“PSA: Pets like fresh air too” – Watch Your Windows

Photo by PoPville flickr user ekelly80

“Dear PoPville,

I was walking along P St NW this afternoon when I watched a beagle-mix-type dog push through the screen of a window that was only open by about six inches. He was just getting himself turned around, did not intend to push the screen through. He fell one story to the street. I ran over to check on him (he was fine, save for the shock and a bit of a bloody snout). A few other bystanders called the phone numbers on the tag and found someone else in the building who was able to hold onto the pup while the owners got home.

It’s that time of year again when the air is pleasant and we like to have our windows open. Our pets like the fresh air too though, and they sometimes don’t understand that it can be a long way down outside those windows.

If you are going to have your windows open, try to make sure your pets don’t have access by opening those that don’t have a couch or table or other perches in front of them. Alternatively, most double hung windows can also open from the top, so if your screens cover both, consider opening up the top sash rather than the bottom.”

10 Comment

  • HaileUnlikely

    On a related note, does anybody know where to get stronger window screens that still look like window screens (e.g., not like perforated aluminum) but that are safely able to withstand a small animal bumping into them? I have seen some where the mesh is made out of stuff that doesn’t tear easily, but this is more a matter of how the mesh is secured to the frame and the frame to the tracks. I’m sure such a thing exists, but it has managed to elude me so far.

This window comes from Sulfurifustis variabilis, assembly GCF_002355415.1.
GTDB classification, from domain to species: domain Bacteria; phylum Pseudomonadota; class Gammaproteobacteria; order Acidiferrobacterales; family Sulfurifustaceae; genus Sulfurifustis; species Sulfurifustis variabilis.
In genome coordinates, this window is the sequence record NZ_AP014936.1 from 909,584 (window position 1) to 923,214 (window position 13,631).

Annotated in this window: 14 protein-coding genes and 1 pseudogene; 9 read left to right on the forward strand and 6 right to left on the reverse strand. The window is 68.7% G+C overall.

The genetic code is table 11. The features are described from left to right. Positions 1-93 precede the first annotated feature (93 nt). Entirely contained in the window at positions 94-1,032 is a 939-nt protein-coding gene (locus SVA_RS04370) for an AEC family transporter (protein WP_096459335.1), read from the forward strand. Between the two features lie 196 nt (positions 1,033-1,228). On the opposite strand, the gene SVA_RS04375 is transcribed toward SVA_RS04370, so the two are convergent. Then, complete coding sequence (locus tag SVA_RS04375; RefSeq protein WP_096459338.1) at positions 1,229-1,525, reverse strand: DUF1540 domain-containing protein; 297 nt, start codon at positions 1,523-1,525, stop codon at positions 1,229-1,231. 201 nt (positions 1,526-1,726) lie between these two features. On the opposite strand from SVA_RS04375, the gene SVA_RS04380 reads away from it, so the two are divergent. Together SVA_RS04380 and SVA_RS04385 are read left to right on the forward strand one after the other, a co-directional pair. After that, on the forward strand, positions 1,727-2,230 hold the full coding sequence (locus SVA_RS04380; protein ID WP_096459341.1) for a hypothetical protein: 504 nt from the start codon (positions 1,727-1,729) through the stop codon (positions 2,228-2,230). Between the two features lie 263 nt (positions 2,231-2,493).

• You need to get a window guard, which attaches to the exterior portion of the window frame. You see these all over NYC.
      Google “nyc window guard” and you’ll see some examples.

    • houseintherear

      They sell rolls of actual animal-proof screen at Home Depot. It is shelved with the rolls of regular screen- at the RI Ave Home Depot, it’s on the bottom shelf on the left. I discovered this last year and was so excited. It’s pretty easy to take out the old screen and put in the new- you just need to buy a roll of the screen (it’s around $10 I think? I did a whole screen door with one roll and had extra) and a little tool that looks like a mini pizza roller. You take the screen or screen door apart, pull out the old screen, then put in the new and push it into place with the roller. I used YouTube to help me and it was easy. The animal screen is seriously indestructible- I’ve been so impressed.

      • houseintherear

        Meant to add… it doesn’t rip with animal scratching/nails, AND it stays very sturdy in the screen door itself. It’s a bit thicker than regular screen so once it is “installed” it’s very tough to get out/remove.

        • HaileUnlikely

          Excellent, thanks. The bars seem like overkill for my 7-8 pound cat. She doesn’t scratch at the window or actively try to get out, but I worry about her jumping onto the window ledge a little bit too enthusiastically and popping it out. I’ll give this a try.

          • houseintherear

            My 28-lb terrier lunges at it with full force at least 5 times/day in the spring and fall when people walk by, so that’s at least 100 lunges that is has withstood since installation. No rips or stretching yet! 🙂

  • Raining cats and dogs, or at least dogs. Glad pooch survived the fall.

  • SouthwestDC

    My childhood dog deliberately jumped out of a 2nd story window that had a screen on it. He was going after a female dog that was in heat and was perfectly fine after the fall. Dogs are tough as hell!

  • This goes for small children, too. Please please please please only crack your windows if there are young kids in the house.

  • samanda_bynes

    that’s a very beagle thing to do…i’ve had a lot of beagles and if they want somwthing they will do pretty much anything to grab it…glad he’s ok!

Comments are closed.